Stop NATO Cymru launch #NatoCopWatch campaign against police harassment


In the wake of anti-NATO campaigners facing unwarranted police presence at their events, the increase in surveillance expected in South Wales in the run-up to September’s NATO Summit and police pestering activists in their own homes, Stop NATO Cymru have launched a campaign encouraging people to film and photograph police connected to the Summit and share the evidence on social media. Communities in and surrounding Newport have already been threatened with up to 9,000 police being drafted in to the area for the Summit and it is expected that surveillance of locals will increase rapidly over the next month. Supporters of Stop NATO Cymru have already reported police harassment of street stalls and meetings across South Wales, individual email accounts being compromised and, on July 31st, Police Community Support Officers visiting rented flats in Cardiff, asking to take photos of the inside in connection with the Summit.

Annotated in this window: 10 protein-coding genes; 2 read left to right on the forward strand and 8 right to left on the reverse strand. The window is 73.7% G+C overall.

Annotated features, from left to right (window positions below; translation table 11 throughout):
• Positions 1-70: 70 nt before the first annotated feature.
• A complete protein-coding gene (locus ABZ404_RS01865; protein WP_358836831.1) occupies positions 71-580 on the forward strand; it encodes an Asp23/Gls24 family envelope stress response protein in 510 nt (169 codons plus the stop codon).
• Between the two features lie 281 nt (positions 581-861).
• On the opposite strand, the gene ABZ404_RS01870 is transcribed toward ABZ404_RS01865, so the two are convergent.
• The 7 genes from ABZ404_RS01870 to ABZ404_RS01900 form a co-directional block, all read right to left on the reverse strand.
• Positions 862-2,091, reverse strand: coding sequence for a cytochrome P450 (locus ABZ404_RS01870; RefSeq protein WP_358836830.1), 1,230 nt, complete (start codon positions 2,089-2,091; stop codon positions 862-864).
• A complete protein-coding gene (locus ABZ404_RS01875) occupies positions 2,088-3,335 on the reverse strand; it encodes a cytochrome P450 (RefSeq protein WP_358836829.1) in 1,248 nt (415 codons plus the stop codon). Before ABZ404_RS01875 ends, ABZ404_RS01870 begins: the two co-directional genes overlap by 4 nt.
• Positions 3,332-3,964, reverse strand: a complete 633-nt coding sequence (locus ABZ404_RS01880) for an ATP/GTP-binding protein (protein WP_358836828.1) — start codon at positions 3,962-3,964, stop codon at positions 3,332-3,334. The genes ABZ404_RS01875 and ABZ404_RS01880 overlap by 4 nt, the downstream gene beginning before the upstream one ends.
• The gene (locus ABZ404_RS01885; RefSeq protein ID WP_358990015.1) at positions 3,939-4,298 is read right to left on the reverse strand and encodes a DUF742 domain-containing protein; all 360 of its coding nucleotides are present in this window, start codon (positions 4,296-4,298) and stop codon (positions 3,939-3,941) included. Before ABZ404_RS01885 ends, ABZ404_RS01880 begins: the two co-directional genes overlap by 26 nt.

When activists can be treated this way just for our attempts at social change – harassed in the streets and at our homes – our reasons for challenging things as they are become clear. At no point is the state’s power over people’s lives more obvious than when it glaring at us through the lens of an “evidence gatherer’s” camera. The last year has seen huge revelations as to the extent of state surveillance, with a combination of corporate and state powers having access to virtually any aspect of our lives at their own discretion. This September those powers will be gathering in Newport, planning the maintenance and expansion of their influence through military strategy. We will be gathering to oppose them.  Until then we urge people – particularly those living in South Wales, who will bear the brunt of state surveillance in the oncoming weeks -to be aware of police intrusion into their lives and to film, photograph and upload images of the police to social media using the hashtag #NatoCopWatch, turning the cameras on those who seek to photograph us, keeping track of those who track our movements and exposing those who seek to suppress us.

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